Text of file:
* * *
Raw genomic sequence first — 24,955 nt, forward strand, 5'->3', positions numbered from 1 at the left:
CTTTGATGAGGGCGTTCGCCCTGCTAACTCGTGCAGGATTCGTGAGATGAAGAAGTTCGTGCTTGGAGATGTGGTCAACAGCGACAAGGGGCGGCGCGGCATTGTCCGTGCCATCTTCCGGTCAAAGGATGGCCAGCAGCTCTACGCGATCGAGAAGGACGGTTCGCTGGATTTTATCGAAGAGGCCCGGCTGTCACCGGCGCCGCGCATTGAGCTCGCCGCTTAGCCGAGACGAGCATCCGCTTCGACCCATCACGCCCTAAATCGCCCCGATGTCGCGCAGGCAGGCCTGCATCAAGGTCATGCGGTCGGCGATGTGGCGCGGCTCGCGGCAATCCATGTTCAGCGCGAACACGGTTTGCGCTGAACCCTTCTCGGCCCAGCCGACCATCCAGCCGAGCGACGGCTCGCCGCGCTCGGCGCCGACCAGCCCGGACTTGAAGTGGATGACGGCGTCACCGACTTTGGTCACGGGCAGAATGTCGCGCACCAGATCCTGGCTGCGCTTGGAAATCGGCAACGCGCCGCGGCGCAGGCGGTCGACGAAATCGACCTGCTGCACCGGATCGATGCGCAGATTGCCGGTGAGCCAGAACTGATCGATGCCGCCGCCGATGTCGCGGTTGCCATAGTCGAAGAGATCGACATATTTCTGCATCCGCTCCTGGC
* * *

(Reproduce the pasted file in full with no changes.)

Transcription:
Raw genomic sequence first — 24,955 nt, forward strand, 5'->3', positions numbered from 1 at the left:
CTTTGATGAGGGCGTTCGCCCTGCTAACTCGTGCAGGATTCGTGAGATGAAGAAGTTCGTGCTTGGAGATGTGGTCAACAGCGACAAGGGGCGGCGCGGCATTGTCCGTGCCATCTTCCGGTCAAAGGATGGCCAGCAGCTCTACGCGATCGAGAAGGACGGTTCGCTGGATTTTATCGAAGAGGCCCGGCTGTCACCGGCGCCGCGCATTGAGCTCGCCGCTTAGCCGAGACGAGCATCCGCTTCGACCCATCACGCCCTAAATCGCCCCGATGTCGCGCAGGCAGGCCTGCATCAAGGTCATGCGGTCGGCGATGTGGCGCGGCTCGCGGCAATCCATGTTCAGCGCGAACACGGTTTGCGCTGAACCCTTCTCGGCCCAGCCGACCATCCAGCCGAGCGACGGCTCGCCGCGCTCGGCGCCGACCAGCCCGGACTTGAAGTGGATGACGGCGTCACCGACTTTGGTCACGGGCAGAATGTCGCGCACCAGATCCTGGCTGCGCTTGGAAATCGGCAACGCGCCGCGGCGCAGGCGGTCGACGAAATCGACCTGCTGCACCGGATCGATGCGCAGATTGCCGGTGAGCCAGAACTGATCGATGCCGCCGCCGATGTCGCGGTTGCCATAGTCGAAGAGATCGACATATTTCTGCATCCGCTCCTGGC